Toby’s Nose (Chandler Groover) is a main-festival entry in Spring Thing. You play Toby, the dog of Sherlock Holmes, who helps solve crimes through his powerful sense of smell. (I’ve thought for years that a scent-detective/forensic-investigation IF, influenced by Patrick Süskind’s Perfume, would be a good idea; Porpentine’s Nostrils of Flesh and Clay begins in that direction but quickly becomes something quite different.) The game opens on the final scene of the mystery, as the suspects gather in the drawing-room – thus offering Toby an opportunity to give them all a good sniff.
The game has an acknowledged influence from Lime Ergot, a surreal, telescoping game by Caleb Wilson. Toby’s sense of smell doesn’t just give him detailed information – which is an obvious approach – but seems to transport him into the places whence the scents originated. Picking out individual elements within such scenes can zoom in on them, or even make the mind’s nose travel from place to place. This sneaks around the usual scope mechanics of parser IF, since Toby can smell everything at once; and this gives the setting a lurid and dreamlike quality, a sense of drifting through ephemeral space rather than inhabiting a solid world.
Sometimes this means that the game is unrealistically specific about some details – how would you know that that chalk odour was used to draw too-perfect pentagrams? – while being overly coy, for the sake of the mystery, about certain information that a dog would immediately pick up on (mostly to do with who exactly performed an act inferred from smell.)
The sense of smell has strong associations of disgust, guilt, sickness and contamination, social inclusion and exclusion, class. (“Must be a king.” “Why?” “He hasn’t got shit all over him.”) Perfume starts low and climbs upwards: the monstrous Grenouille is born into squalor, filth and desperate poverty, and uses his preternatural talents to climb both to higher social status and to ever more rarefied aromas, and ultimately to a very Dionysian kind of apotheosis. Toby’s Nose goes in the other direction, beginning in the upper-class security (and comfortable genre expectations) of a great house’s drawing-room; and proceeding from there to Gothic churchyards, filth-swamped slums, opium-dens. Toby is obviously a Tobermory, an animal uncoverer of hidden sins and hypocrisy, an uncoverer of socially inconvenient truths.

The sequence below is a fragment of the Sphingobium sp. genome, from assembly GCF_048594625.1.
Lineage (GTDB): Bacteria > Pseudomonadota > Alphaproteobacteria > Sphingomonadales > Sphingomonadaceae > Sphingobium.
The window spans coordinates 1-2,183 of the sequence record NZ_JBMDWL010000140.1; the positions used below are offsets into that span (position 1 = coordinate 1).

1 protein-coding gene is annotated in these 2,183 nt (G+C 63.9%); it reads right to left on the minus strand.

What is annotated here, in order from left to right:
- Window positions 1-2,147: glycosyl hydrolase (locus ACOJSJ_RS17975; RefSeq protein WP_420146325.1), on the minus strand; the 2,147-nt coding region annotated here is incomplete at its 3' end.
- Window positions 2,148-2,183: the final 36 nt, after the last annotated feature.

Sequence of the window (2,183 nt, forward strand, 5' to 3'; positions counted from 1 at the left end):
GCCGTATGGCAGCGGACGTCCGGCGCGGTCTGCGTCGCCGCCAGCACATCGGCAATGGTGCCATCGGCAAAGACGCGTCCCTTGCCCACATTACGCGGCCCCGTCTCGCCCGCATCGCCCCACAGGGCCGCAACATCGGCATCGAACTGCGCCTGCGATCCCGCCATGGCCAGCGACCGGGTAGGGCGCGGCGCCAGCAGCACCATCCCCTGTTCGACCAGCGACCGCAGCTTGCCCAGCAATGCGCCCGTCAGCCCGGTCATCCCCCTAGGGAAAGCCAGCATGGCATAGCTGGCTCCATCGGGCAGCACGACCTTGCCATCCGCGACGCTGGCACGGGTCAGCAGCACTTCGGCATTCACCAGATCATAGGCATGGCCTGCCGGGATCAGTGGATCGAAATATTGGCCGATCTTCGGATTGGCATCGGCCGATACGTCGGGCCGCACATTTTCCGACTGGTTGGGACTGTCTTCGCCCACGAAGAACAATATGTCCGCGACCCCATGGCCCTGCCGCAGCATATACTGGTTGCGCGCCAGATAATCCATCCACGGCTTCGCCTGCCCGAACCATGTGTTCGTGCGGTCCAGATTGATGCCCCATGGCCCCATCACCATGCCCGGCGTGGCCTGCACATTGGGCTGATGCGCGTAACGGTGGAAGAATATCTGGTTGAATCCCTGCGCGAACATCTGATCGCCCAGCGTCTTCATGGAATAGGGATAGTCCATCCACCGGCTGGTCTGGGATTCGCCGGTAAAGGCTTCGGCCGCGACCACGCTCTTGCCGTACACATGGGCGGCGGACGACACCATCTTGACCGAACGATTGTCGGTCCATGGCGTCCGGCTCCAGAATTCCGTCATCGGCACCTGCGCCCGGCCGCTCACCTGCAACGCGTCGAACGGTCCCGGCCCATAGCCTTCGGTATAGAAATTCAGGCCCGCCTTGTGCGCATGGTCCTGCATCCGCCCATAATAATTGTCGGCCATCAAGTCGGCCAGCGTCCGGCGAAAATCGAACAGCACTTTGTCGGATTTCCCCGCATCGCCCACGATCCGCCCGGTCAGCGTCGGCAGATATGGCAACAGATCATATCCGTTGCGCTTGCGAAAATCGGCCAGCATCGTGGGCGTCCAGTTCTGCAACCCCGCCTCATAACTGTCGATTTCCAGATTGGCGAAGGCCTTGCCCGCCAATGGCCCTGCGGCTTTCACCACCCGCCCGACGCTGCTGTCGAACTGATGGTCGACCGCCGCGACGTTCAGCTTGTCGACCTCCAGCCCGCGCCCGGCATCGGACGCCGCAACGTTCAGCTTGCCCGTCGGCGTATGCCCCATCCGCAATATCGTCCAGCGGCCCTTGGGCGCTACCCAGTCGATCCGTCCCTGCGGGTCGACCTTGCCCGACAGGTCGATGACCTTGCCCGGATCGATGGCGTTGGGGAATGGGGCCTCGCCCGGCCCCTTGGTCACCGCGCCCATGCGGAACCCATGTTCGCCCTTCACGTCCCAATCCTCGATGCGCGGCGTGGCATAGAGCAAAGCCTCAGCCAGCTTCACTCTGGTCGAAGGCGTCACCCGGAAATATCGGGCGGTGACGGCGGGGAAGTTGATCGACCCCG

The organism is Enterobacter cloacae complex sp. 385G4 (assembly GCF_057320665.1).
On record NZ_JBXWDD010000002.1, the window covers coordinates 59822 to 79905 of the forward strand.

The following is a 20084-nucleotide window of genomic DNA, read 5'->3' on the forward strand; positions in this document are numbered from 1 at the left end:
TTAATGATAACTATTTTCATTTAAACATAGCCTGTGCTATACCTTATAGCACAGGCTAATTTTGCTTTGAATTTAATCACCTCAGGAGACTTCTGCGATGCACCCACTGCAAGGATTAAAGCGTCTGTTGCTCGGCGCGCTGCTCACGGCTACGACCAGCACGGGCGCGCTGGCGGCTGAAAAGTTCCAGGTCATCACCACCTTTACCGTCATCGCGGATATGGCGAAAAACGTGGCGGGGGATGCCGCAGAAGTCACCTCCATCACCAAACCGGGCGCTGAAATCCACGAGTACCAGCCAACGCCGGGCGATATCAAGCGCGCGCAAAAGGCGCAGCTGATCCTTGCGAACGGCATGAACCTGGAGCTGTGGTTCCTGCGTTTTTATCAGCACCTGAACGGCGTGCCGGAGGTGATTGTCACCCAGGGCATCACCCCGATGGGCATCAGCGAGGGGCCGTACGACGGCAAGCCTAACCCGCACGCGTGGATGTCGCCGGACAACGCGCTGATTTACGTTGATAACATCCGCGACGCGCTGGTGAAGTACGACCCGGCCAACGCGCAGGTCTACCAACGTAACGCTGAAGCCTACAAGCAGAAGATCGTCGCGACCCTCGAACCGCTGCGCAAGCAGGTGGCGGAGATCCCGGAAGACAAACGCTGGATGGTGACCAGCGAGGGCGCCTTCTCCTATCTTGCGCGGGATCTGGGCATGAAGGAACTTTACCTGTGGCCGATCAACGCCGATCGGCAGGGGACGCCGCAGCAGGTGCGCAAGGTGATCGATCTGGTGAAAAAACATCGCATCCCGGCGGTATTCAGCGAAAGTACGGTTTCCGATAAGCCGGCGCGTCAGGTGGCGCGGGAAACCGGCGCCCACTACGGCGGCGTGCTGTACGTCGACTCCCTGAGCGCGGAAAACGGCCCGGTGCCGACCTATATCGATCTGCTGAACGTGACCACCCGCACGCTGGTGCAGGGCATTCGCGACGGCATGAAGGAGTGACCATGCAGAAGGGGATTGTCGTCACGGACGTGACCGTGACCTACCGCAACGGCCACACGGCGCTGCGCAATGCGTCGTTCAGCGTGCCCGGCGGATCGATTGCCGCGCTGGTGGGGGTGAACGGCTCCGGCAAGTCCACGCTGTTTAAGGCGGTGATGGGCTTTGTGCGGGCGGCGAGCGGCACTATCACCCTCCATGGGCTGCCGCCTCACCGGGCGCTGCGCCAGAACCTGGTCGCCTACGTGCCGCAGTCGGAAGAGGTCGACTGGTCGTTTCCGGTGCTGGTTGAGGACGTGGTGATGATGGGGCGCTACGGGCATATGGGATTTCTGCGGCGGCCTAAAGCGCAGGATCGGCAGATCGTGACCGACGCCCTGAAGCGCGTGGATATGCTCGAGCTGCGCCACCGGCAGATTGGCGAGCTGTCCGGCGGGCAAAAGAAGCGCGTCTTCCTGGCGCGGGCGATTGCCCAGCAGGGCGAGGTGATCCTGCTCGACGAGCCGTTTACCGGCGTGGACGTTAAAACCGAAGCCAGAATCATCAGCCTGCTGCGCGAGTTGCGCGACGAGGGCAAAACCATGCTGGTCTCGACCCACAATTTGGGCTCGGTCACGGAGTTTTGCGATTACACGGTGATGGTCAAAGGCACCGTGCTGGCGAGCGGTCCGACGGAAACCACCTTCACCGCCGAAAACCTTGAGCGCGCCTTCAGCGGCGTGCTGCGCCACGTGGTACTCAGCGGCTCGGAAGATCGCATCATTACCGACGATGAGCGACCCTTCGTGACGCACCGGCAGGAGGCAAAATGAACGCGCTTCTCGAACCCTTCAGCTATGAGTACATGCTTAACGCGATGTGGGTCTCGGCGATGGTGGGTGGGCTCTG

One of the big impressions that I got from this game is of teeming clutter; it is common to open up a detail and discover a half-dozen or so more details crowded into it, often in lists. The Victorian UK was a world unprecedentedly glutted with consumer goods; one of the big ways that the UK feels different from the US is how bloody much of the stuff is still in circulation. When I first learned about the Victorians at school, the big difference about how that was taught (off-putting to me at the time) was its heavier focus on social history, generally through the lens of everyday artefacts. (Connie Willis gives a similar impression of interior decor in To Say Nothing of the Dog, of homes crowded to the brim with bric-a-brac and ornate furniture).
And this means that your challenge is a panopticon problem: it’s not that there are too few clues, it’s that there are too many. Everybody is up to something, for sure, but which of their secret crimes were related to the murder? The big problems of mystery IF are all to do with how the player figures things out: do they have enough information? can they pull it all together, and how do they indicate to the game what they know? can the plot advance without them knowing what happened (bad) or does it get stuck indefinitely if they miss a crucial connection (worse)?
In my playthrough, I was able to gather up a great deal of suggestive detail, and to make some very strong guesses, but not quite draw it all together into a conclusion. Probably I had missed some important detail – but if so, I didn’t know what to do except keep combing back over existing content. Or else I hadn’t mentally connected some of the details that I already had. The only way to show what you know is by barking at a suspect, but on a meta-game level, I wasn’t quite sure about the assumptions at work here. If I misidentify a subject, does that mean that I got it wrong (since Holmes is infallible) or that I just don’t have enough evidence yet (in which case, how does Holmes know that I do?) I felt that, perhaps, it would have been useful to produce an occasional summary of how bits of information connected to one another – “these two letters used the same ink, which might suggest the same author,” that kind of thing – if only to suggest how strongly we should read certain linkages.
Regardless, this is an appealing, evocative game and I enjoyed it considerably, for all that I couldn’t solve the damn thing.
One small disambiguation issue, in the singular/plural category:
Which do you mean, the prostitute or the whores?